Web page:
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Title: ACBC to Balcite: Bioinspired Synthesis of a Highly Substituted High-Temperature Phase from an Amorphous Precursor

Abstract

Energy-efficient synthesis of materials locked in compositional and structural states far from equilibrium remains a challenging goal, yet biomineralizing organisms routinely assemble such materials with sophisticated designs and advanced functional properties, often using amorphous precursors. However, incorporation of organics limits the useful temperature range of these materials. Herein, the bioinspired synthesis of a highly supersaturated calcite (Ca0.5Ba0.5CO3) called balcite is reported, at mild conditions and using an amorphous calcium–barium carbonate (ACBC) (Ca1- x Ba x CO3·1.2H2O) precursor. Balcite not only contains 50 times more barium than the solubility limit in calcite but also displays the rotational disorder on carbonate sites that is typical for high-temperature calcite. It is significantly harder (30%) and less stiff than calcite, and retains these properties after heating to elevated temperatures. Analysis of balcite local order suggests that it may require the formation of the ACBC precursor and could therefore be an example of nonclassical nucleation. These findings demonstrate that amorphous precursor pathways are powerfully enabling and provide unprecedented access to materials far from equilibrium, including high-temperature modifications by room-temperature synthesis.

Authors:
 [1];  [1]
  1. Northwestern University, 2220 Campus Dr. Evanston IL 60208 USA
Publication Date:
Research Org.:
Argonne National Lab. (ANL), Argonne, IL (United States). Advanced Photon Source (APS)
Sponsoring Org.:
NSFU.S. AIR FORCE- OFFICE OF SCIENTIFIC RESEARCH
OSTI Identifier:
1373776
Resource Type:
Journal Article
Resource Relation:
Journal Name: Advanced Materials; Journal Volume: 29; Journal Issue: 26
Country of Publication:
United States
Language:
ENGLISH
Subject:
36 MATERIALS SCIENCE

Citation Formats

Whittaker, Michael L., and Joester, Derk. ACBC to Balcite: Bioinspired Synthesis of a Highly Substituted High-Temperature Phase from an Amorphous Precursor. United States: N. p., 2017. Web. doi:10.1002/adma.201606730.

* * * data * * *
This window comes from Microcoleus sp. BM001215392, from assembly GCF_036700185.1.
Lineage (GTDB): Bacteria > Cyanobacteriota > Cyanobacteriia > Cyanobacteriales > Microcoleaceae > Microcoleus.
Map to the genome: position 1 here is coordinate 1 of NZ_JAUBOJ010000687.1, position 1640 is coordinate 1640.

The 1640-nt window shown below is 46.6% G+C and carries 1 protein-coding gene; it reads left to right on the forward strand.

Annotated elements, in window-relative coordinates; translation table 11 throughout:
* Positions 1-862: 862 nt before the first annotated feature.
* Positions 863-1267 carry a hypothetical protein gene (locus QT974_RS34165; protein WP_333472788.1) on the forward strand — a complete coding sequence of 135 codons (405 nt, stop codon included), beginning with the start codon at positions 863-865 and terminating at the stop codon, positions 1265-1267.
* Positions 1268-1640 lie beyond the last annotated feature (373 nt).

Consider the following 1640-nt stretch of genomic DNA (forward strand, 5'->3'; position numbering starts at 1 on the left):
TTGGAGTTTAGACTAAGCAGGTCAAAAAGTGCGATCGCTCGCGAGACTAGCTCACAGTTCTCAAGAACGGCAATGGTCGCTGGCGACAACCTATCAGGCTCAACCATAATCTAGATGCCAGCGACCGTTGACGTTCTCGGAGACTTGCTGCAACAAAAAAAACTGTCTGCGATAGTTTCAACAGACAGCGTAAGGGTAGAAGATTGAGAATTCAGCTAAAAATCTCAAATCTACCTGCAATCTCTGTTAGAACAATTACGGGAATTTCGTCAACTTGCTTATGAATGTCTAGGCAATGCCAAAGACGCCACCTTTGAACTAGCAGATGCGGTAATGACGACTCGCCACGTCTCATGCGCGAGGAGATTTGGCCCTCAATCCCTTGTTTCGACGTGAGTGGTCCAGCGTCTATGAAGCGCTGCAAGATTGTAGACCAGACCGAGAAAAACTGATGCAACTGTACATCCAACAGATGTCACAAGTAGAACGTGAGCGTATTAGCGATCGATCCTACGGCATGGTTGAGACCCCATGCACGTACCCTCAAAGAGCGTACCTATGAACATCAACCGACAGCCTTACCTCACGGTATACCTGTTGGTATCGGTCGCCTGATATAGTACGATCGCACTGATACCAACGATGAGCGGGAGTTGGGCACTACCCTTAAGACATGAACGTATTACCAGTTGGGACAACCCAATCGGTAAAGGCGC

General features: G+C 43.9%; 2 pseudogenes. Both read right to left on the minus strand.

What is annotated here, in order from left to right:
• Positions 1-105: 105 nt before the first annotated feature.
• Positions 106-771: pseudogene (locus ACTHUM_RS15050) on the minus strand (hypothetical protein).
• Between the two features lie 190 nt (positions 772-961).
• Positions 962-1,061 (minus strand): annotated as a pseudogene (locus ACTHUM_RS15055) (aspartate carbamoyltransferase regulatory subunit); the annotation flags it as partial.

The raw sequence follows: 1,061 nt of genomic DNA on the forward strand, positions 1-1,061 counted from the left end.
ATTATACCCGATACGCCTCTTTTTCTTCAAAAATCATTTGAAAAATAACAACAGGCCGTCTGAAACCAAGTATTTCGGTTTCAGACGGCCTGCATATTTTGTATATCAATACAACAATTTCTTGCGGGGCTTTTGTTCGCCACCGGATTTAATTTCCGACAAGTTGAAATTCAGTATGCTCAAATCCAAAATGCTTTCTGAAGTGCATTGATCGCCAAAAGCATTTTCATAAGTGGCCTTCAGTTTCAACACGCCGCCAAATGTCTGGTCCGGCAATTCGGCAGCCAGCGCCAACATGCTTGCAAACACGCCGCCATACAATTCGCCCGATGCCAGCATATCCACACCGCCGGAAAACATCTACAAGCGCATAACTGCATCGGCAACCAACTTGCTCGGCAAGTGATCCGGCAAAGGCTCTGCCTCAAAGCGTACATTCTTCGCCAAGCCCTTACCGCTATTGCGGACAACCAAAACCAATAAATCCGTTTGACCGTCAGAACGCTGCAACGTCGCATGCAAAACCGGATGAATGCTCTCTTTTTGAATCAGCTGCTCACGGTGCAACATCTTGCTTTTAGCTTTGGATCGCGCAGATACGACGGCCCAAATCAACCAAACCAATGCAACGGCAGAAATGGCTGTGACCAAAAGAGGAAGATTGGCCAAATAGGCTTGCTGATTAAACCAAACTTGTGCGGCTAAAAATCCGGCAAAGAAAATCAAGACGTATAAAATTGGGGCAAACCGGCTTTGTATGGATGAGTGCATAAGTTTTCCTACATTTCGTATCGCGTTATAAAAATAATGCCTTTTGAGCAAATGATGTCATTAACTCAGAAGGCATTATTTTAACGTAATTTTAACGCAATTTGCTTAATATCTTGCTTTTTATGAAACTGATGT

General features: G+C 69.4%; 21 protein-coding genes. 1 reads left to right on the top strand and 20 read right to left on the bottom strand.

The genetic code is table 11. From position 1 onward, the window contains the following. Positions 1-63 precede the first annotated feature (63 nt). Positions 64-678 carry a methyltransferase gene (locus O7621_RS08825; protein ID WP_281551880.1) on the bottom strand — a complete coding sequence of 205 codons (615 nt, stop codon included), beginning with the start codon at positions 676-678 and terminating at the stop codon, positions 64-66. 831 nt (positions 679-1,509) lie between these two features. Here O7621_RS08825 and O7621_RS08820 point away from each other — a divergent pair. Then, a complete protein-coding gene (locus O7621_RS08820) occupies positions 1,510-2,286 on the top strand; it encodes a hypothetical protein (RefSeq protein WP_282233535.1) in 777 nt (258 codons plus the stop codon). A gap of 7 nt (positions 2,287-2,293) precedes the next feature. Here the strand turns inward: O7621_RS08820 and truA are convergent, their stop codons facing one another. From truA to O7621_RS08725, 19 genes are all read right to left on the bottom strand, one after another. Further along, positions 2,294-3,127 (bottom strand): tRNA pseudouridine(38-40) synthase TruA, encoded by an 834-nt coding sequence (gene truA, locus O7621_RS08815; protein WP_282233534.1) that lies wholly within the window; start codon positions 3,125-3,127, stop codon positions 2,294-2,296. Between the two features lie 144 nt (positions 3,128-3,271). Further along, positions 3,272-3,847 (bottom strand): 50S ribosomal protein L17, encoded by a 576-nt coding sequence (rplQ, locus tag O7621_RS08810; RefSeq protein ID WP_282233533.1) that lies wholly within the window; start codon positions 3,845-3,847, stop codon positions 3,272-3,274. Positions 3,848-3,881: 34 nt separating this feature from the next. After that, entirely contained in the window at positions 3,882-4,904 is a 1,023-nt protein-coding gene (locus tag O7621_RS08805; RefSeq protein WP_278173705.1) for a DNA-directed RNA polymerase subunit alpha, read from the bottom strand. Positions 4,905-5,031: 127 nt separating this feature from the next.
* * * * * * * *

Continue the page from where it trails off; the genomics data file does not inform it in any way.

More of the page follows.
Whittaker, Michael L., & Joester, Derk. ACBC to Balcite: Bioinspired Synthesis of a Highly Substituted High-Temperature Phase from an Amorphous Precursor. United States. doi:10.1002/adma.201606730.
Whittaker, Michael L., and Joester, Derk. 2017. "ACBC to Balcite: Bioinspired Synthesis of a Highly Substituted High-Temperature Phase from an Amorphous Precursor". United States. doi:10.1002/adma.201606730.
@article{osti_1373776,
title = {ACBC to Balcite: Bioinspired Synthesis of a Highly Substituted High-Temperature Phase from an Amorphous Precursor},
author = {Whittaker, Michael L. and Joester, Derk},
abstractNote = {Energy-efficient synthesis of materials locked in compositional and structural states far from equilibrium remains a challenging goal, yet biomineralizing organisms routinely assemble such materials with sophisticated designs and advanced functional properties, often using amorphous precursors. However, incorporation of organics limits the useful temperature range of these materials. Herein, the bioinspired synthesis of a highly supersaturated calcite (Ca0.5Ba0.5CO3) called balcite is reported, at mild conditions and using an amorphous calcium–barium carbonate (ACBC) (Ca1- x Ba x CO3·1.2H2O) precursor. Balcite not only contains 50 times more barium than the solubility limit in calcite but also displays the rotational disorder on carbonate sites that is typical for high-temperature calcite. It is significantly harder (30%) and less stiff than calcite, and retains these properties after heating to elevated temperatures. Analysis of balcite local order suggests that it may require the formation of the ACBC precursor and could therefore be an example of nonclassical nucleation. These findings demonstrate that amorphous precursor pathways are powerfully enabling and provide unprecedented access to materials far from equilibrium, including high-temperature modifications by room-temperature synthesis.},
doi = {10.1002/adma.201606730},
journal = {Advanced Materials},
number = 26,
volume = 29,
place = {United States},
year = 2017,
month = 4
}
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